His report on his findings as made
to the government is to the effect thai
he found the water to be satisfactory.
"On the basis of mineral content,"
says Mr. Heileman in his report, "the
water at the intake of the proposed
Owens river aqueduct, for the period
studied, is, for a western water, of good
quality for municipal and industrial
use. It necessarily follows that for
agricultural purposes its quality can
in no wise be questioned.
"We may sum up the sanitary re
sults on the Owens water as being gen
erally favorable for the periods ob
served."
CHALLENGE TO A DUEL
IS PLAY TO THE GALLERY
By Associated Press.
ST. PETERSBURG, May 26.— M.
Guerko, assistant minister of the inter
ior, has challenged M. Roditeheft, mem
ber of the executive committee of the
Bar association and a member of par
liament, to a duel, alleging that li. Rod
ltcheff's recent speech in. the douma
on the famine situation was intended
as an Insult to him.
M. Roditeheft has declined to accept
the challenge on the ground that the
charges against Guerko place him out
side the pale of tho code oft honor.
Guerko's action is regarded as a play to
the gallery.
His letter challenging M. Roditcheff
was published In the Novoe Vremya be
fore he .sent his seconds to him.
FRICK WILL NOT BUILD
ACADEMY IN PITTSBURG
By Associated Press. I
NEW YORK, May 26.— H. C. Frick
today denied the published report that
he was to erect at Plttsburg, at a cost
of $5,000,000, a building to be Jtnown as
the Plttsburg Academy of 'Fine Arts.
Of the story Mr. Frlck said:
"It is absurd. I am not going to
give Pittsburg an art institute."
"Dad!"
"Vps, my son."
"What kind of wood do they use most
in tanning?"
"Well, when I went to school, my boy,
they used birch."— London Answers.

LOS ANGELES HERALD: MONDAY MORNING, MAY 27, 1907.
Will Play Mining Town on Way Here
GLOBE, ARIZ., TO
SEE MRS. FISKE
WILL GIVE GREAT ACTRESS A
HUGE RECEPTION
She Will Play in Skating Rink— More
Than 1000 Tickets Already Sold.
Tenderfoot's Impression of
the Big Camp
Over In Globe, Ariz., /which la one
of the richest and biggest copper cen
ters In the territory, they have some
thing else -to talk about just now be
sides the output of ore and the rise
and fall of mining stocks. The town
and the entire district surrounding it
are In a state of excited anticipation
over the engagement of Mrs. Fiske and
the Manhattan company, who are go
ing to stop off for a night on their way
to Los Angeles ancf give a perform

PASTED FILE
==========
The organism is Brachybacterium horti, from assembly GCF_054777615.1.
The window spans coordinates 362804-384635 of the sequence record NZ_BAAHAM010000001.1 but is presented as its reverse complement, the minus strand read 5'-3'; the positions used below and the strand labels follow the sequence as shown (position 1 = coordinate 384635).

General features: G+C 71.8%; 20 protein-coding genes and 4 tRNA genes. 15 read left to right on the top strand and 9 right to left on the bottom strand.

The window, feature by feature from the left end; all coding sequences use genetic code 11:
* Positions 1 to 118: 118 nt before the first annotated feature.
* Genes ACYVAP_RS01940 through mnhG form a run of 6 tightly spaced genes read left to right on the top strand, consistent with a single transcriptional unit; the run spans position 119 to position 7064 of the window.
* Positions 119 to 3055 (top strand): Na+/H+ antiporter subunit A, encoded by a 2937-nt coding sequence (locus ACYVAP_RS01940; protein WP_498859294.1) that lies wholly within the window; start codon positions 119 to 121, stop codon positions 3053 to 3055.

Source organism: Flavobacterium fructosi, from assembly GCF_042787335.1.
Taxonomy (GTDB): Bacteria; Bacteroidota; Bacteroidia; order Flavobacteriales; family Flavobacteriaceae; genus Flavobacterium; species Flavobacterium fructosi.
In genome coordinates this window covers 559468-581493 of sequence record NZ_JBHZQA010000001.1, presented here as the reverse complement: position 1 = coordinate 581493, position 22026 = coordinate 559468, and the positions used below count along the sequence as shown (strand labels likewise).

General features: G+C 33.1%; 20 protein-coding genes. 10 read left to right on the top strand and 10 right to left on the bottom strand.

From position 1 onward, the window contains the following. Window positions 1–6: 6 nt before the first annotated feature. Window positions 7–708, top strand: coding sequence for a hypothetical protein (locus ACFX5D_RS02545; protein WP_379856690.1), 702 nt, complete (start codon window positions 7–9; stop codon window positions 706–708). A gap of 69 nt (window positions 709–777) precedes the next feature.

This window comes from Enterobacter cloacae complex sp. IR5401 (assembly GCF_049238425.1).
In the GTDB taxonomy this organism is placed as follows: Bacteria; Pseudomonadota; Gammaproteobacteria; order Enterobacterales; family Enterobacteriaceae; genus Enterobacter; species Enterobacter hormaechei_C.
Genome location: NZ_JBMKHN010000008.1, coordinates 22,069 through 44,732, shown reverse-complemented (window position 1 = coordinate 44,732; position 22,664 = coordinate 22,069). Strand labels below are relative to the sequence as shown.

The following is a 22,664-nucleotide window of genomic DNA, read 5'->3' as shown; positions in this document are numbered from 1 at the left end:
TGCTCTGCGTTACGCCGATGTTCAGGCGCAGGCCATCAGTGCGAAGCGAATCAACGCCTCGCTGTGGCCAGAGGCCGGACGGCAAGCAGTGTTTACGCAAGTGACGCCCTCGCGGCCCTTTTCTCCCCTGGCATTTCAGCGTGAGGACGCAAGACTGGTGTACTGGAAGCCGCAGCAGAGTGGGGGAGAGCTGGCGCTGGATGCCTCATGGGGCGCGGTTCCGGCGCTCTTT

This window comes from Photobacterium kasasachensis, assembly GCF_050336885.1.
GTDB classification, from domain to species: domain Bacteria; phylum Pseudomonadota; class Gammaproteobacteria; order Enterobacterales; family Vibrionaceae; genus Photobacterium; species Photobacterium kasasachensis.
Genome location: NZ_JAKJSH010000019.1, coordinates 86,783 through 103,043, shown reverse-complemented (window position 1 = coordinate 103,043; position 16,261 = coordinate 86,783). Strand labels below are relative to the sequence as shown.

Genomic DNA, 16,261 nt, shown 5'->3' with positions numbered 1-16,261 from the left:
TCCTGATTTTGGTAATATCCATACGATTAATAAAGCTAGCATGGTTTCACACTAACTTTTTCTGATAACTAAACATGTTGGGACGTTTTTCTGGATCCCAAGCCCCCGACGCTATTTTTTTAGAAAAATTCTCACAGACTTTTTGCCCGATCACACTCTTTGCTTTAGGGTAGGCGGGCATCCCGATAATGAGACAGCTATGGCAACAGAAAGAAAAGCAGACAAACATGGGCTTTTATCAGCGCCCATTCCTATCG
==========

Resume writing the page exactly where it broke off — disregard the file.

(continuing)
ance of "The New York Idea."
Philip Jacques, Mrs. Flske's advance
representative, arrived In Los Angeles
from Globe yesterday. He is an east
erner whose views of the west had
been gained by visits to larger cities.
When he reached Globe, he says, ho
felt aa If he stepped Into the pages of
a magazine story. The wealth and ac
tivity of this little town of some eight
thousand people, situated In a hollow
among the mountains, were a revela
•There is no doubt that Mrs. Fiske
will be greeted with enthusiasm in
Globe," said Mr. Jacques,* "for I have
never seen greater appreciation and in
terest than Is displayed there oyer her
appearance. Everybody Is talking
about It and the majority of the seats
had been Bold when I arrived there.
The railroad which connects Globe
with the rest of the world Is to run an
excursion train that will bring hun
dreds from the towns in the Gila val
ley Besides, there are no end of peo
ple coming by stage and wagon from
other mining towns and ranches from
which there is no train connection.
One order came from seventy-flve
miles distant and the writer has to
come by wagon all the way.
"The theater in Globe is made to
serve the additional purpose of a skat-
Ing rink. It Is an immense structure,
but the Indications are that It will be.
filled to Its capacity. The commercial
travelers who mako Globe are aiding
Manager Alexander in 'boosting" tho
engagement and are taking posters of
the play to the towns roundabout that
they visit. Every settlement in that
section of Arizona has, I am told, its
poster of Mrs. Flske.
"To get to Globe you leave the
Southern Pacific at a junction point
called Bowie and ride for four hours
to the end of the Glla Valley, Globe
& Northern, which runs jone train vt
day up and down the line. First you
cross fifty miles of the worst sort of
desert, then through a fertile irrigat
ed district, then past the Apache res
ervation, where Geronimo used to
make trouble, and then wind among
the mountains till the train stops in
a sort of gulch and there la Globe.
The principal street straggles oft down
the gulch. You see an Imposing mod
ern court house and a new hotel, both
of which would do credit to far larg
er places, and a miscellaneous mass ot
buildings of adobe, brick and wood.
Houses, ono above the other, .straggle